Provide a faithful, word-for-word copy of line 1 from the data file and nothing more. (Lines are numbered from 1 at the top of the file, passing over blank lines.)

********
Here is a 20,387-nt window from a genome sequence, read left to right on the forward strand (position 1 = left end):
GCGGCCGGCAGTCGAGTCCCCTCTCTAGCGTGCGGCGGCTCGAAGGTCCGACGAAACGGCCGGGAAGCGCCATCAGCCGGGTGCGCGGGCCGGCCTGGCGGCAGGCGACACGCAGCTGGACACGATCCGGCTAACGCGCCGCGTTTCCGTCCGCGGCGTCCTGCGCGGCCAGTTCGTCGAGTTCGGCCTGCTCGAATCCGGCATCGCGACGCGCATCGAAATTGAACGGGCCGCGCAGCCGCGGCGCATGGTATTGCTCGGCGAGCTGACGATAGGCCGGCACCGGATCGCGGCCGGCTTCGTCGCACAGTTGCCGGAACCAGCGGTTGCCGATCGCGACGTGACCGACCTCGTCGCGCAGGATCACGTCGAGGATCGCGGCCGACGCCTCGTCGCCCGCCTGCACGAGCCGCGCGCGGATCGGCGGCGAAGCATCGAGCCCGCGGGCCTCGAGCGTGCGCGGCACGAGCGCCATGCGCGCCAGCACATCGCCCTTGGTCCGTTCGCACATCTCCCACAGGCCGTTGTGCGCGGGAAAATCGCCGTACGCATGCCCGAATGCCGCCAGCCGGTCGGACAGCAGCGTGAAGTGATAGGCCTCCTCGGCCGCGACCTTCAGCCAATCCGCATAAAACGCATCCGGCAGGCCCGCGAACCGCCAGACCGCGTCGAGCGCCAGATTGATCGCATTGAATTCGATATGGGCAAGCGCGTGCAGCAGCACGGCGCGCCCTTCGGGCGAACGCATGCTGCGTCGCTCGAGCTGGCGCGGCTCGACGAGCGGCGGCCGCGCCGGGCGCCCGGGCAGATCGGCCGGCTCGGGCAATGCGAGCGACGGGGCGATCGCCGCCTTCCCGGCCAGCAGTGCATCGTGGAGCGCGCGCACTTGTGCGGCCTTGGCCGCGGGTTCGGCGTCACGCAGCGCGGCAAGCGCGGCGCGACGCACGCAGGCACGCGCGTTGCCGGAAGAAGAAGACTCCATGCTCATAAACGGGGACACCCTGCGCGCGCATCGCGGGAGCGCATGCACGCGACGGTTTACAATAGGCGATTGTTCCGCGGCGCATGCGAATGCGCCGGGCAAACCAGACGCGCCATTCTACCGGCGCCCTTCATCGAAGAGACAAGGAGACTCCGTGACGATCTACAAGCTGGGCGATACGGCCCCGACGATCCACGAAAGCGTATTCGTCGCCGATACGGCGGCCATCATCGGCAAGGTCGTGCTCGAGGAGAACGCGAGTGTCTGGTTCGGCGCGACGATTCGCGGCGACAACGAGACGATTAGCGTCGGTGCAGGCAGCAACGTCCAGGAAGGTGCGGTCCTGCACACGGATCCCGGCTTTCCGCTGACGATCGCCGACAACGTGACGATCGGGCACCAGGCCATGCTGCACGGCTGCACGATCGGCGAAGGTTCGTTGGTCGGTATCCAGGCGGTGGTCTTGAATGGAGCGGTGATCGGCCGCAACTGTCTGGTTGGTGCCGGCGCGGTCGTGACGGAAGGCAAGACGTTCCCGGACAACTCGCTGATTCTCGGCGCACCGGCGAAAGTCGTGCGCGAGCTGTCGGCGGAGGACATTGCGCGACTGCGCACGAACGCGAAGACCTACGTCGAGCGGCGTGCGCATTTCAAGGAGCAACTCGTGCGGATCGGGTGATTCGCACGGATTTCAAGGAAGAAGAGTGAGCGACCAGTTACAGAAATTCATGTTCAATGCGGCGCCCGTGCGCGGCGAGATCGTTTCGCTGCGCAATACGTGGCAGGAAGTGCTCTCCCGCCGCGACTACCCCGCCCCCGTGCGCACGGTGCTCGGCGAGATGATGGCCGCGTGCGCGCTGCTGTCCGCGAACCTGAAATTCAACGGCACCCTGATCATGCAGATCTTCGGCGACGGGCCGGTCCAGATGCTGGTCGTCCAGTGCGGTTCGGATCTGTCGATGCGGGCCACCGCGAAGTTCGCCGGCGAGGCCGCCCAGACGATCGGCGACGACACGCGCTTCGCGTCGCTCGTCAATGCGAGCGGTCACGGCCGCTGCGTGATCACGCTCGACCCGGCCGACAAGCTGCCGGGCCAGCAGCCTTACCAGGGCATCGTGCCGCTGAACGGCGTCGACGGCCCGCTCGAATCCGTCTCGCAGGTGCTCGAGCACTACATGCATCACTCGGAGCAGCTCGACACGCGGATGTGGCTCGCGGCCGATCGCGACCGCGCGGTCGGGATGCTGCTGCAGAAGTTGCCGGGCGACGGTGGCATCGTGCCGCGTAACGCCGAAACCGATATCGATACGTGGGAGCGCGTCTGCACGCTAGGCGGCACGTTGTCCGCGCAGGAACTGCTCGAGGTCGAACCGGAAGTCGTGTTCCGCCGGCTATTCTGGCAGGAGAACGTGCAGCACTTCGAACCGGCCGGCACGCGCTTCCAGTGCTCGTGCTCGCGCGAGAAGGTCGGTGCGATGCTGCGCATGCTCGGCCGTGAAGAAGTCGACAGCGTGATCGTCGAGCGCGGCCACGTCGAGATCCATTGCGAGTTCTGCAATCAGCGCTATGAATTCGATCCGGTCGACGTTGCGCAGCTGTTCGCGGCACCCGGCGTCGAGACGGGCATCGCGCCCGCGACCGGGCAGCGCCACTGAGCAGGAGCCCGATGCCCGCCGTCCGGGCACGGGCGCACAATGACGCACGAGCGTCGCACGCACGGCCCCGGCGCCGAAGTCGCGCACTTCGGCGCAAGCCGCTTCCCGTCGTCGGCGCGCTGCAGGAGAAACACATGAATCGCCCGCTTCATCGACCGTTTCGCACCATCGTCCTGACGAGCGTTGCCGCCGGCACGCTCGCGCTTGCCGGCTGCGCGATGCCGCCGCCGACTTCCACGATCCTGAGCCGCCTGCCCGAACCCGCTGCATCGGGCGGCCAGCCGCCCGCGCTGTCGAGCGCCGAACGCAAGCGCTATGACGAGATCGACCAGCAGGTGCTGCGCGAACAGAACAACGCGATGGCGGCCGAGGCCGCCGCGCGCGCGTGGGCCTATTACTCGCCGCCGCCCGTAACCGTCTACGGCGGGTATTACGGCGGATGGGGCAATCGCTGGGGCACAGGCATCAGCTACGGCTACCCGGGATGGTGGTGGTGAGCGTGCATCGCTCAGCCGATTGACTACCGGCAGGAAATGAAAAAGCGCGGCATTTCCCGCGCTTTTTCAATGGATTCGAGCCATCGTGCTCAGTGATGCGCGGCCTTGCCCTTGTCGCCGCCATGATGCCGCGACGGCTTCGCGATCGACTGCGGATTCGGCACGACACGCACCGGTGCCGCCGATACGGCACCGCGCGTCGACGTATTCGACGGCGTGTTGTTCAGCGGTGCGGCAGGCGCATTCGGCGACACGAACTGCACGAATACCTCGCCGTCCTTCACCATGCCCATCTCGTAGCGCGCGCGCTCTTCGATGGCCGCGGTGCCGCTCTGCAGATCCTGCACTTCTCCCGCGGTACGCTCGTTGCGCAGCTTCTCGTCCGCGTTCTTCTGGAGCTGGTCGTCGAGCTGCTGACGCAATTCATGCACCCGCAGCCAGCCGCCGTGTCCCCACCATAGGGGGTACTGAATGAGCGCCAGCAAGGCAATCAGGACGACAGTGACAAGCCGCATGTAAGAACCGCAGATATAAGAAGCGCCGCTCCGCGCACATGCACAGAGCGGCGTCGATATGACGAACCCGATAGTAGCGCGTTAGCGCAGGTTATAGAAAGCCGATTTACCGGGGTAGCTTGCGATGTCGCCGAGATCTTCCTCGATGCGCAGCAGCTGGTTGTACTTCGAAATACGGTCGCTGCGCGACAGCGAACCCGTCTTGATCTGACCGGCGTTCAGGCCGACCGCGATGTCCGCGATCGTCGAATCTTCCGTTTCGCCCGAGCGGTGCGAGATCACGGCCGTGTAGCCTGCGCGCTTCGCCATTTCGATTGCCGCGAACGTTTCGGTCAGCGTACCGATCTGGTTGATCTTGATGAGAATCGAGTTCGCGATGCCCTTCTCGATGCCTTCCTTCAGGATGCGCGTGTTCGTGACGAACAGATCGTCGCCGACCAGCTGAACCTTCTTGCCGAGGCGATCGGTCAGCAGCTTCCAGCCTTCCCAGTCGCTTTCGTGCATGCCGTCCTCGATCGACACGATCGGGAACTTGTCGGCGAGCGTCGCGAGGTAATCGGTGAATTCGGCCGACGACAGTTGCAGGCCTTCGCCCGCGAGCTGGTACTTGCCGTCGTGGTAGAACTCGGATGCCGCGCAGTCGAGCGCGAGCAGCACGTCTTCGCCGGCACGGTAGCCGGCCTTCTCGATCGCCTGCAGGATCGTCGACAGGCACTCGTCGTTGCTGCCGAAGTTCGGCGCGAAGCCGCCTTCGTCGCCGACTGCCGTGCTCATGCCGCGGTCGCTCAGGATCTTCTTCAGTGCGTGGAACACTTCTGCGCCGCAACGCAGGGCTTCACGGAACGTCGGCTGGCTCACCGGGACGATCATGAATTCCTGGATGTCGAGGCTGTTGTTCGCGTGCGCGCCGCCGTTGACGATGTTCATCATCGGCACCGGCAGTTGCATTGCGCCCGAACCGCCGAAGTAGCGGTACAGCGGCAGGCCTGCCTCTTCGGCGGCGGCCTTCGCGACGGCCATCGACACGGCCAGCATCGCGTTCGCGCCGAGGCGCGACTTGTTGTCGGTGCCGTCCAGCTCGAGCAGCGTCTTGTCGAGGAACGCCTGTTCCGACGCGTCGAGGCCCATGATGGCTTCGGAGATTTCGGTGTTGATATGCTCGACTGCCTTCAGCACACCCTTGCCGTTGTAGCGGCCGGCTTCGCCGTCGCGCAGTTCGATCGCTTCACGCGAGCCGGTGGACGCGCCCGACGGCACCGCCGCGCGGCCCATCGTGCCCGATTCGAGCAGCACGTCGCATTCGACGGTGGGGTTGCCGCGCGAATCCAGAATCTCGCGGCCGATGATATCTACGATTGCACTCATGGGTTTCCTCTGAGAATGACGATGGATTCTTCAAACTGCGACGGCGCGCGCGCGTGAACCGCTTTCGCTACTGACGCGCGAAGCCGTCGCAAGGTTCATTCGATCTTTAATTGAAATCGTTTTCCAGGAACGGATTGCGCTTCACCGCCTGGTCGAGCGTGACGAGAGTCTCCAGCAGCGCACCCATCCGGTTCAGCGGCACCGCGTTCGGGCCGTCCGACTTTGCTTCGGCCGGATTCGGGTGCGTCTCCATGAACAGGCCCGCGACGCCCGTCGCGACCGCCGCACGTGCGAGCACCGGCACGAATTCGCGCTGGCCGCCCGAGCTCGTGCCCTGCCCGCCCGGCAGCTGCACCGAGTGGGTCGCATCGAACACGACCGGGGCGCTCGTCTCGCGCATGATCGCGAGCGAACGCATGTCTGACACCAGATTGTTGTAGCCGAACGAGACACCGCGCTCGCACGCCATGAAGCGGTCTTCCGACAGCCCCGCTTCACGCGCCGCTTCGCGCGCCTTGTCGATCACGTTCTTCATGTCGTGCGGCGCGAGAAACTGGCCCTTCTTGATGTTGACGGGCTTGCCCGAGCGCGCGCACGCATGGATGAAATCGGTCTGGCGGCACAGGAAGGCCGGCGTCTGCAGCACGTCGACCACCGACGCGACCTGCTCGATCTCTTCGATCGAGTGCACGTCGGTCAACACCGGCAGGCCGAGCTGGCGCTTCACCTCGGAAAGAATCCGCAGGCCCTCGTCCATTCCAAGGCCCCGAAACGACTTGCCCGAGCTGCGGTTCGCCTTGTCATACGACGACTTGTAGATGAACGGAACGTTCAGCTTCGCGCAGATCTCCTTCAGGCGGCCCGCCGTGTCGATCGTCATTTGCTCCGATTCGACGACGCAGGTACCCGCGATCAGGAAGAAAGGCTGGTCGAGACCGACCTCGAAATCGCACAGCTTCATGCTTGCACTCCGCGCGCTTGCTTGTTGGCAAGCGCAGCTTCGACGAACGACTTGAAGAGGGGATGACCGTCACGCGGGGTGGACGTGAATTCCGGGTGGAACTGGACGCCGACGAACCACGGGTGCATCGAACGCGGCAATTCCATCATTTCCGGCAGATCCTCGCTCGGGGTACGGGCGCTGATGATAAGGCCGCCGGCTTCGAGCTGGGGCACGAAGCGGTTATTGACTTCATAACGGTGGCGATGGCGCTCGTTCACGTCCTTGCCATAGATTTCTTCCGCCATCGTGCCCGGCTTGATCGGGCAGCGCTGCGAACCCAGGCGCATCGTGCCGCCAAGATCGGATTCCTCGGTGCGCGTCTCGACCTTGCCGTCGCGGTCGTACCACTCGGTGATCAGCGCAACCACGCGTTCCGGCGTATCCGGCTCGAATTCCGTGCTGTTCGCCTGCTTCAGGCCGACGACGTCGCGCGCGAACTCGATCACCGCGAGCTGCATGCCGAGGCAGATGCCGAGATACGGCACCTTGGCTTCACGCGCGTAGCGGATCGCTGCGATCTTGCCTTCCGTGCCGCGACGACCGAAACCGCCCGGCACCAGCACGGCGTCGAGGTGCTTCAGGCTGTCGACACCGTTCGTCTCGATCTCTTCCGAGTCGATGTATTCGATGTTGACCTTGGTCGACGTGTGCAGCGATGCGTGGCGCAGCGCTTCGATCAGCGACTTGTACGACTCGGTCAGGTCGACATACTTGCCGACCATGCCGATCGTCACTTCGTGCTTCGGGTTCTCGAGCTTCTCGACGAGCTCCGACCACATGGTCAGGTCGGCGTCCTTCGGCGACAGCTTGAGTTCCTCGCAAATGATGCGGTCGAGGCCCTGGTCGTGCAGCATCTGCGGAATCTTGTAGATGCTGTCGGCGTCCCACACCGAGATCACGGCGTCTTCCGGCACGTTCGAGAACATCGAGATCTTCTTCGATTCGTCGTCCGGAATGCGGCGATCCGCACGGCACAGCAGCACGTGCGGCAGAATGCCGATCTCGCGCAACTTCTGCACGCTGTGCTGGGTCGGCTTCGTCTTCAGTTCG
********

Here is a 20,387-nt window from a genome sequence, read left to right on the forward strand (position 1 = left end):